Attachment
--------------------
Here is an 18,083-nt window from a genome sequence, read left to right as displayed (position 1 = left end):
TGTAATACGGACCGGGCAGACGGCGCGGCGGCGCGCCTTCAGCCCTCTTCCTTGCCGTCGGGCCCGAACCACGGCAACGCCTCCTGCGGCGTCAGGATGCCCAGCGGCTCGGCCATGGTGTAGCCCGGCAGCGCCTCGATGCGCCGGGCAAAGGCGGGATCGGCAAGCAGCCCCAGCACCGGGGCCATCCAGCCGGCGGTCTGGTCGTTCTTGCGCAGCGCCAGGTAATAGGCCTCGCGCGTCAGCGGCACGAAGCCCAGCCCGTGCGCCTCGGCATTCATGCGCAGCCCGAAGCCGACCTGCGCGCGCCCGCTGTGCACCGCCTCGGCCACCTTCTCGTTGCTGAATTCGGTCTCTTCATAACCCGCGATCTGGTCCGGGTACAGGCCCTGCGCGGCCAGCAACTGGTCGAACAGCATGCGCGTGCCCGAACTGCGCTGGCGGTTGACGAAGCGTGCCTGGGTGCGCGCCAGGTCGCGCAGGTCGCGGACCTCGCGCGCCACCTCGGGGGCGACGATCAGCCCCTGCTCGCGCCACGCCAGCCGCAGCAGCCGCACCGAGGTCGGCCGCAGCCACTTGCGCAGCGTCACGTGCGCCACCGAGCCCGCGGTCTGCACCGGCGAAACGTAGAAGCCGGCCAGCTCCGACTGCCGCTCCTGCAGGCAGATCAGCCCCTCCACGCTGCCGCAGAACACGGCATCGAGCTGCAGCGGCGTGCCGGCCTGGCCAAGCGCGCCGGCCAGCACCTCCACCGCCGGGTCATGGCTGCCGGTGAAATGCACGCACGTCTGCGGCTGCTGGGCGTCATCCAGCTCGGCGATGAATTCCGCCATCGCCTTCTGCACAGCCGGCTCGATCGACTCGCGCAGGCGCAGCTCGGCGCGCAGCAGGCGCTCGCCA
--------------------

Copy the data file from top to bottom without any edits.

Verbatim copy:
Here is an 18,083-nt window from a genome sequence, read left to right as displayed (position 1 = left end):
TGTAATACGGACCGGGCAGACGGCGCGGCGGCGCGCCTTCAGCCCTCTTCCTTGCCGTCGGGCCCGAACCACGGCAACGCCTCCTGCGGCGTCAGGATGCCCAGCGGCTCGGCCATGGTGTAGCCCGGCAGCGCCTCGATGCGCCGGGCAAAGGCGGGATCGGCAAGCAGCCCCAGCACCGGGGCCATCCAGCCGGCGGTCTGGTCGTTCTTGCGCAGCGCCAGGTAATAGGCCTCGCGCGTCAGCGGCACGAAGCCCAGCCCGTGCGCCTCGGCATTCATGCGCAGCCCGAAGCCGACCTGCGCGCGCCCGCTGTGCACCGCCTCGGCCACCTTCTCGTTGCTGAATTCGGTCTCTTCATAACCCGCGATCTGGTCCGGGTACAGGCCCTGCGCGGCCAGCAACTGGTCGAACAGCATGCGCGTGCCCGAACTGCGCTGGCGGTTGACGAAGCGTGCCTGGGTGCGCGCCAGGTCGCGCAGGTCGCGGACCTCGCGCGCCACCTCGGGGGCGACGATCAGCCCCTGCTCGCGCCACGCCAGCCGCAGCAGCCGCACCGAGGTCGGCCGCAGCCACTTGCGCAGCGTCACGTGCGCCACCGAGCCCGCGGTCTGCACCGGCGAAACGTAGAAGCCGGCCAGCTCCGACTGCCGCTCCTGCAGGCAGATCAGCCCCTCCACGCTGCCGCAGAACACGGCATCGAGCTGCAGCGGCGTGCCGGCCTGGCCAAGCGCGCCGGCCAGCACCTCCACCGCCGGGTCATGGCTGCCGGTGAAATGCACGCACGTCTGCGGCTGCTGGGCGTCATCCAGCTCGGCGATGAATTCCGCCATCGCCTTCTGCACAGCCGGCTCGATCGACTCGCGCAGGCGCAGCTCGGCGCGCAGCAGGCGCTCGCCA